“I think the MLS was very afraid of losing credibility, and I think they directed the referee to call it as tight as possible,” said Kimtai. “That’s the way I feel. That’s not to say D.C. United wasn’t an incredible team. The penalty early in the game just wasn’t a penalty. It happened in the Clash game as well.”
“It was suspect. It was way too early, I don’t even know if it was in the box,” said Marquis White. “A lot of things went on in that game that were a bit curious.”
Jaime Moreno would go on to score that penalty in the second minute of the match before Raul Diaz Arce would add another for DC United off a great run from Moreno to make the score 2-0 in the 62nd minute.
“They had elite players. Jamie Moreno set up the goal that won the game for them and you got to tip your hat to him,” said Tom Simpson about the second goal.
Marquis White would pull a goal back late in the match to extend his Golden Boot lead in the tournament with his sixth goal of the competition.
“We all felt that Marquis was a proven goalscorer who should have been on the National Team” said Shane Watkins.
The one goal was not good enough in the end as the Seals fell by a score of 2-1.
“Bruce said afterward … The Seals team was emotionally better than us and he recognized that,” said Shane Watkins.
“John Harkes, I had played against being from New Jersey, so that match up mattered to me,” said Cowell about the match. “He was a little bit of a prick that game, trying to speak with a British accent.”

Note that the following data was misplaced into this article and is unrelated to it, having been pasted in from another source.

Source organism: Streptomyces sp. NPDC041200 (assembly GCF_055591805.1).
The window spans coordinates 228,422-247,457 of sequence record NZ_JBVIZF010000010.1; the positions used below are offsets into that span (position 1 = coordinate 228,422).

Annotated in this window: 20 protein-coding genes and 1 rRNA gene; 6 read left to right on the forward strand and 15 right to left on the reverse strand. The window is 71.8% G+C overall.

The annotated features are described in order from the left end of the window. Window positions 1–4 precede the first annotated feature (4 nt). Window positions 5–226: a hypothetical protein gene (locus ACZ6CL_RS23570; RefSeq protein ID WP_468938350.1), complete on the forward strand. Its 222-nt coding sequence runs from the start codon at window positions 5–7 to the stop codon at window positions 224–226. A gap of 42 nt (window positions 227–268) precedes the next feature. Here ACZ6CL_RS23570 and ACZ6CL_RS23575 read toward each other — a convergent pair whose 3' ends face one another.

“John Harkes still talks about us, like who are these kids from San Francisco,” said Marquis White.
While the run had come to an end, the Seals players still were able to see the positives in the amazing amateur run they had made.
“The run with the Seals was the highlight of my career,” said Shane with fondness. “It effects soccer history in some small way,” said Kimtai. “The ‘97 Seals team was the culmination of who my dad is and who the Seals are. A bunch kids who were left over from the Vikings team,” said Shani.
“It was an incredible time,” said Marquis White.
Unique: The Swagger / The Street Ball Artist / The Ajax Approach / Completely SF
The Seals are a unique team to soccer in this country in more ways than one. They had American basketball / football style swagger and were one of the few street-ball style teams in the history of the game domestically. They were also built using a different approach than most US clubs, because they played the local youth kids together against the men.
“We had the Ajax approach,” said Troya Cowell. “You play your youth players and they will mature. We don’t profile the talent of 18-22 year olds in this country.”
Shani Simpson believes that it is something missing in today’s game because most clubs main “ …objective is to generate revenue instead of develop players.”